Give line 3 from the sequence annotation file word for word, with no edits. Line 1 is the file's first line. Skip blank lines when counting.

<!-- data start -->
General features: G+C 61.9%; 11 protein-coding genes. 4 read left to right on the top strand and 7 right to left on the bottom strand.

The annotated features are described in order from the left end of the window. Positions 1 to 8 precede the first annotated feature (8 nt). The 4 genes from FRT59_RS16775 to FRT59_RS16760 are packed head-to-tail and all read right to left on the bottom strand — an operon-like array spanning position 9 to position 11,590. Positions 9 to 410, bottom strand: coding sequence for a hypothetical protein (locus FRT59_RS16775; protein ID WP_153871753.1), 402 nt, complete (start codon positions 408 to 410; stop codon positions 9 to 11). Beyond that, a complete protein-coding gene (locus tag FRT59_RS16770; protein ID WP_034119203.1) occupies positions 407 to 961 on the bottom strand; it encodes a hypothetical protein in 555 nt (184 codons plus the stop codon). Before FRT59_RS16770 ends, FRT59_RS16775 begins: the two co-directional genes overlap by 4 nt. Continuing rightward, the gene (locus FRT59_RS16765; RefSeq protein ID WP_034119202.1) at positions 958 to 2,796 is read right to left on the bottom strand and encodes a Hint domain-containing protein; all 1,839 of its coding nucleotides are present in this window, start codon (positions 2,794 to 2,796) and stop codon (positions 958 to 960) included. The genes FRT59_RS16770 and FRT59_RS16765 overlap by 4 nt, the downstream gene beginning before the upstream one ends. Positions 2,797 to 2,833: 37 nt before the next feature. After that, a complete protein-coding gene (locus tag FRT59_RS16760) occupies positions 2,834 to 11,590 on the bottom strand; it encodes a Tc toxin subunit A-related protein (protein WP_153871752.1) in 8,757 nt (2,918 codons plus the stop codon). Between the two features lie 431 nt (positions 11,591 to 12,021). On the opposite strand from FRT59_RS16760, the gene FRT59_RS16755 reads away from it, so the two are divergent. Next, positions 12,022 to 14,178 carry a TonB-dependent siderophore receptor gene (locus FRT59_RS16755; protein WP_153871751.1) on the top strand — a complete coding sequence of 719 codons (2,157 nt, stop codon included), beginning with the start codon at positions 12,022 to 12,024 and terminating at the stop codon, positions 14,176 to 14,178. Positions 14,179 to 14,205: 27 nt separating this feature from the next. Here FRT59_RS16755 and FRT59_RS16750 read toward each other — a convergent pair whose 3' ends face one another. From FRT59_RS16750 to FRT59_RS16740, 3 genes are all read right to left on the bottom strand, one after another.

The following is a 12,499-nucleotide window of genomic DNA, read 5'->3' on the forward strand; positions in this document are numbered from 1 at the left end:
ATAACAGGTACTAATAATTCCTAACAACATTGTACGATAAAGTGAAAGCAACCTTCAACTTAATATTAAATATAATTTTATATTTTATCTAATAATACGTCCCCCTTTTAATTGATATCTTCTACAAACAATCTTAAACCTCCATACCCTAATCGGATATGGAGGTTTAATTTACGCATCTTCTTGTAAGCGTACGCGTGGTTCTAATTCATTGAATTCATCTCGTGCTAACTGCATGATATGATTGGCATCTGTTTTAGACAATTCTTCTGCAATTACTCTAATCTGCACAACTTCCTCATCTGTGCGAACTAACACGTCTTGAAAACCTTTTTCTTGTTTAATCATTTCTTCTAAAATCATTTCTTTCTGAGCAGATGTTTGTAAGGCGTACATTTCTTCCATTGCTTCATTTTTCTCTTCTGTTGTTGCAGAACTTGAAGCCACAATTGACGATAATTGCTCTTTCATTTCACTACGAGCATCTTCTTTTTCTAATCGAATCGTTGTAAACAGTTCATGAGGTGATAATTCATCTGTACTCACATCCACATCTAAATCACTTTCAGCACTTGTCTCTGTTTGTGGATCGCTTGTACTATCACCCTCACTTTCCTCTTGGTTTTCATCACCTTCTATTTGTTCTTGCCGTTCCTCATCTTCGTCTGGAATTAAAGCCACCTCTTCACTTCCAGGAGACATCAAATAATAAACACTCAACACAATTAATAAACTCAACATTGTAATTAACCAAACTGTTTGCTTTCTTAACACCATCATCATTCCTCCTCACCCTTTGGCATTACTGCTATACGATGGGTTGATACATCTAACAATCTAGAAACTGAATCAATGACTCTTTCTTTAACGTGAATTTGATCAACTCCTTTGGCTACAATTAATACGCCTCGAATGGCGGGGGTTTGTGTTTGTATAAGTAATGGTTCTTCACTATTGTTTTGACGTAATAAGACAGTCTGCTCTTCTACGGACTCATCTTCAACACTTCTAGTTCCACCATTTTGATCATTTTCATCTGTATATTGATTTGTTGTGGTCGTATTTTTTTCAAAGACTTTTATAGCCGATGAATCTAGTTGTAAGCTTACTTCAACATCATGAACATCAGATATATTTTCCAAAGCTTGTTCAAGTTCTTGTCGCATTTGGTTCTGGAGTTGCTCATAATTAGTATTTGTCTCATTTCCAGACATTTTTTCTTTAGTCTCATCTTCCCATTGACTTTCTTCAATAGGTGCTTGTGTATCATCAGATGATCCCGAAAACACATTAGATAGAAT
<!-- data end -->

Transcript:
The following is a 12,499-nucleotide window of genomic DNA, read 5'->3' on the forward strand; positions in this document are numbered from 1 at the left end: